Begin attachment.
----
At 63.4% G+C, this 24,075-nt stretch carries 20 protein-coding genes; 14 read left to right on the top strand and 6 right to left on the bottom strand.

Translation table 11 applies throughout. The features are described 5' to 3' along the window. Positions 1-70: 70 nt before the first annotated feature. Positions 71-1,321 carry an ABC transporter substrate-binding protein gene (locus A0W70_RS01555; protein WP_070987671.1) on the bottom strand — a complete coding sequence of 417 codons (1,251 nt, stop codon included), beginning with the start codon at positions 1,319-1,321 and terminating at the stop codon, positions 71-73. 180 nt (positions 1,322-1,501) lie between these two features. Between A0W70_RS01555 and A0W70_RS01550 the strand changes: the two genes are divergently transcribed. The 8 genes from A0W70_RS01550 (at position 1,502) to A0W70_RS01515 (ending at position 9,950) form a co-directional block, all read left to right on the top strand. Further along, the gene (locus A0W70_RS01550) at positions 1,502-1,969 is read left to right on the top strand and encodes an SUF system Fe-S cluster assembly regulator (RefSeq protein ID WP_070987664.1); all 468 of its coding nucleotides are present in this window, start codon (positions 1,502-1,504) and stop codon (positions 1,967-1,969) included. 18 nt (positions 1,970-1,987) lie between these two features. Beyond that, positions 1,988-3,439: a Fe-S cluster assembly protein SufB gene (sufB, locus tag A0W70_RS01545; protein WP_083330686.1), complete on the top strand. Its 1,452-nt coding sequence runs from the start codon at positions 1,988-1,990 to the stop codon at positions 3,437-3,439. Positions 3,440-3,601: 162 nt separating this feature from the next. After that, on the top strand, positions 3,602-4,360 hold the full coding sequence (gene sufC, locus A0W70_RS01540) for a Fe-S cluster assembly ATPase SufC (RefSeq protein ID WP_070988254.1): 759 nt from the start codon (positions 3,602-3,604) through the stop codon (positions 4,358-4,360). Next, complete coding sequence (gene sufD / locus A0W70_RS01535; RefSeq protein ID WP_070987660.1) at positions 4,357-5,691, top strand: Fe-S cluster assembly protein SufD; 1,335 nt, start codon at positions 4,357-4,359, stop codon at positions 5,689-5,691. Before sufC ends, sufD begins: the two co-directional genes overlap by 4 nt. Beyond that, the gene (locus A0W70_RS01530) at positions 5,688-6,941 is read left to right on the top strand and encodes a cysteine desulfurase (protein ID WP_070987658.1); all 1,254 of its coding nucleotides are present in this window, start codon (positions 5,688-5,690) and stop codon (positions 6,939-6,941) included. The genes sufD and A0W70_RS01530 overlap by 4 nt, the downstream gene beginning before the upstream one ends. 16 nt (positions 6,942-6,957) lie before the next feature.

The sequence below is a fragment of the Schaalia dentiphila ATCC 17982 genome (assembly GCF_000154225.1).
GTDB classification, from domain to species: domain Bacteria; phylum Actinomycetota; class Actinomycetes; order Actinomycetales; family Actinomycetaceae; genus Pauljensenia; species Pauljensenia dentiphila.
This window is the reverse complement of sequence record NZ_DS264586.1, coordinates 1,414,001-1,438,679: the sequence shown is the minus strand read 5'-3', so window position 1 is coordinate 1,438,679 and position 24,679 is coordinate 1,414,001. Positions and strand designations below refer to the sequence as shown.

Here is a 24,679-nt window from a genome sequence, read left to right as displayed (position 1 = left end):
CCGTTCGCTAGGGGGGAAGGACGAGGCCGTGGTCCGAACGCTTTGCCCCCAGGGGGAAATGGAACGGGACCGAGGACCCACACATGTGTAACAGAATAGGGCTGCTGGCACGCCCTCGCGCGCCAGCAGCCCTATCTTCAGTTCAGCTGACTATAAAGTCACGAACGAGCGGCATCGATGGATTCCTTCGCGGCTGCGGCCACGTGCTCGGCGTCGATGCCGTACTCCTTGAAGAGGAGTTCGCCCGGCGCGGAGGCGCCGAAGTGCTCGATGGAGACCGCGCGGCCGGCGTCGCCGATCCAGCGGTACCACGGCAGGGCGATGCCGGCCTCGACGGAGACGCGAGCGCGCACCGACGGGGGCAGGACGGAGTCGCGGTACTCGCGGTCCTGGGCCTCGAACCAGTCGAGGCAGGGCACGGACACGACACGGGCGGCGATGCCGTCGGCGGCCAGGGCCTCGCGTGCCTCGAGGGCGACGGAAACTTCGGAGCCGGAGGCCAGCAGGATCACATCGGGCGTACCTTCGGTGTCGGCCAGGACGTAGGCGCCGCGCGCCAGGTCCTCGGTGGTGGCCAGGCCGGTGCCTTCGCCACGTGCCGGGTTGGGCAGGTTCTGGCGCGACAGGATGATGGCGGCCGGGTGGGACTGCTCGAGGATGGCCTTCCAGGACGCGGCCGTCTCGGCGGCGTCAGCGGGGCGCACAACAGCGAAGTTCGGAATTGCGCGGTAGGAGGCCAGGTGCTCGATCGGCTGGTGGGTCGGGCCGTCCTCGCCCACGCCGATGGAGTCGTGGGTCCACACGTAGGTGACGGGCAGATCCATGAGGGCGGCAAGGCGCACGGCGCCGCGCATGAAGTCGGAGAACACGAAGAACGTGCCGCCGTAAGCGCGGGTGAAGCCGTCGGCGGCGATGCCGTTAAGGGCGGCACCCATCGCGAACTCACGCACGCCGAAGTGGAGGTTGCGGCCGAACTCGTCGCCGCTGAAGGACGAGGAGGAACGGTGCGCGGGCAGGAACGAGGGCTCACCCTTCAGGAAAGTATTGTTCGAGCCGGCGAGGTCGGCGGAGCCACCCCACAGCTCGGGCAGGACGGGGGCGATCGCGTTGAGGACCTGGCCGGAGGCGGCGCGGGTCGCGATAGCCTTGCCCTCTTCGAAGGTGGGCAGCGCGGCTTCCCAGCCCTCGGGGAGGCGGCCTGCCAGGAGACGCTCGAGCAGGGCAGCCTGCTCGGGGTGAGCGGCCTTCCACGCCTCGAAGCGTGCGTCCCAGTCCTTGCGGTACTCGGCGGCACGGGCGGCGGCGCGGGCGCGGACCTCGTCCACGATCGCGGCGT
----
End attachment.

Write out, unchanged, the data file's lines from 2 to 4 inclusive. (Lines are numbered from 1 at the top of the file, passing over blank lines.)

Translation table 11 applies throughout. The features are described 5' to 3' along the window. Positions 1-70: 70 nt before the first annotated feature. Positions 71-1,321 carry an ABC transporter substrate-binding protein gene (locus A0W70_RS01555; protein WP_070987671.1) on the bottom strand — a complete coding sequence of 417 codons (1,251 nt, stop codon included), beginning with the start codon at positions 1,319-1,321 and terminating at the stop codon, positions 71-73. 180 nt (positions 1,322-1,501) lie between these two features. Between A0W70_RS01555 and A0W70_RS01550 the strand changes: the two genes are divergently transcribed. The 8 genes from A0W70_RS01550 (at position 1,502) to A0W70_RS01515 (ending at position 9,950) form a co-directional block, all read left to right on the top strand. Further along, the gene (locus A0W70_RS01550) at positions 1,502-1,969 is read left to right on the top strand and encodes an SUF system Fe-S cluster assembly regulator (RefSeq protein ID WP_070987664.1); all 468 of its coding nucleotides are present in this window, start codon (positions 1,502-1,504) and stop codon (positions 1,967-1,969) included. 18 nt (positions 1,970-1,987) lie between these two features. Beyond that, positions 1,988-3,439: a Fe-S cluster assembly protein SufB gene (sufB, locus tag A0W70_RS01545; protein WP_083330686.1), complete on the top strand. Its 1,452-nt coding sequence runs from the start codon at positions 1,988-1,990 to the stop codon at positions 3,437-3,439. Positions 3,440-3,601: 162 nt separating this feature from the next. After that, on the top strand, positions 3,602-4,360 hold the full coding sequence (gene sufC, locus A0W70_RS01540) for a Fe-S cluster assembly ATPase SufC (RefSeq protein ID WP_070988254.1): 759 nt from the start codon (positions 3,602-3,604) through the stop codon (positions 4,358-4,360). Next, complete coding sequence (gene sufD / locus A0W70_RS01535; RefSeq protein ID WP_070987660.1) at positions 4,357-5,691, top strand: Fe-S cluster assembly protein SufD; 1,335 nt, start codon at positions 4,357-4,359, stop codon at positions 5,689-5,691. Before sufC ends, sufD begins: the two co-directional genes overlap by 4 nt. Beyond that, the gene (locus A0W70_RS01530) at positions 5,688-6,941 is read left to right on the top strand and encodes a cysteine desulfurase (protein ID WP_070987658.1); all 1,254 of its coding nucleotides are present in this window, start codon (positions 5,688-5,690) and stop codon (positions 6,939-6,941) included. The genes sufD and A0W70_RS01530 overlap by 4 nt, the downstream gene beginning before the upstream one ends. 16 nt (positions 6,942-6,957) lie before the next feature.

The sequence below is a fragment of the Schaalia dentiphila ATCC 17982 genome (assembly GCF_000154225.1).
GTDB classification, from domain to species: domain Bacteria; phylum Actinomycetota; class Actinomycetes; order Actinomycetales; family Actinomycetaceae; genus Pauljensenia; species Pauljensenia dentiphila.